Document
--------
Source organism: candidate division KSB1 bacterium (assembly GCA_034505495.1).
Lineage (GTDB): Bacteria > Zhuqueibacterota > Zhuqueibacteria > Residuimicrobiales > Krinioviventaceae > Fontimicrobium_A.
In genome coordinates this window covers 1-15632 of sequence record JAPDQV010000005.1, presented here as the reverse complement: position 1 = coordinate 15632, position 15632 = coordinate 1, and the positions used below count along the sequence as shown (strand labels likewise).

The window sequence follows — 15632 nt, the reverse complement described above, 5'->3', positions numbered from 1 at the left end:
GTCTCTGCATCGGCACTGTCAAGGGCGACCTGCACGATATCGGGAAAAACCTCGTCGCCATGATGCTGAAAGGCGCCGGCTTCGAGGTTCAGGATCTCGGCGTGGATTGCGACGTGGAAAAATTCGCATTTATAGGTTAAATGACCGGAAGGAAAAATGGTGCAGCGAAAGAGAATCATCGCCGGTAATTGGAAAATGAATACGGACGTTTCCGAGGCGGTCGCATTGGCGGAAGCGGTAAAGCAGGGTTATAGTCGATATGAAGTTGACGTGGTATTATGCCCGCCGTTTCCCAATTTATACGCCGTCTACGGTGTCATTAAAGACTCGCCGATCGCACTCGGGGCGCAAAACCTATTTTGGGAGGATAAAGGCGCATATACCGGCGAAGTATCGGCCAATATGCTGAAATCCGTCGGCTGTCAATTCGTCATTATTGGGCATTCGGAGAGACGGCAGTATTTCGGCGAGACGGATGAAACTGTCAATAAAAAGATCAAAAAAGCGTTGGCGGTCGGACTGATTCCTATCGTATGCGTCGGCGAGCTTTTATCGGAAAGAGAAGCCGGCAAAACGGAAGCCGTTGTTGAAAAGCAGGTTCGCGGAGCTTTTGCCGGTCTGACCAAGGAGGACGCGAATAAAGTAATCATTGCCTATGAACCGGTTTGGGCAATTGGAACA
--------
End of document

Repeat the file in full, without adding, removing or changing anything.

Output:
Source organism: candidate division KSB1 bacterium (assembly GCA_034505495.1).
Lineage (GTDB): Bacteria > Zhuqueibacterota > Zhuqueibacteria > Residuimicrobiales > Krinioviventaceae > Fontimicrobium_A.
In genome coordinates this window covers 1-15632 of sequence record JAPDQV010000005.1, presented here as the reverse complement: position 1 = coordinate 15632, position 15632 = coordinate 1, and the positions used below count along the sequence as shown (strand labels likewise).

The window sequence follows — 15632 nt, the reverse complement described above, 5'->3', positions numbered from 1 at the left end:
GTCTCTGCATCGGCACTGTCAAGGGCGACCTGCACGATATCGGGAAAAACCTCGTCGCCATGATGCTGAAAGGCGCCGGCTTCGAGGTTCAGGATCTCGGCGTGGATTGCGACGTGGAAAAATTCGCATTTATAGGTTAAATGACCGGAAGGAAAAATGGTGCAGCGAAAGAGAATCATCGCCGGTAATTGGAAAATGAATACGGACGTTTCCGAGGCGGTCGCATTGGCGGAAGCGGTAAAGCAGGGTTATAGTCGATATGAAGTTGACGTGGTATTATGCCCGCCGTTTCCCAATTTATACGCCGTCTACGGTGTCATTAAAGACTCGCCGATCGCACTCGGGGCGCAAAACCTATTTTGGGAGGATAAAGGCGCATATACCGGCGAAGTATCGGCCAATATGCTGAAATCCGTCGGCTGTCAATTCGTCATTATTGGGCATTCGGAGAGACGGCAGTATTTCGGCGAGACGGATGAAACTGTCAATAAAAAGATCAAAAAAGCGTTGGCGGTCGGACTGATTCCTATCGTATGCGTCGGCGAGCTTTTATCGGAAAGAGAAGCCGGCAAAACGGAAGCCGTTGTTGAAAAGCAGGTTCGCGGAGCTTTTGCCGGTCTGACCAAGGAGGACGCGAATAAAGTAATCATTGCCTATGAACCGGTTTGGGCAATTGGAACA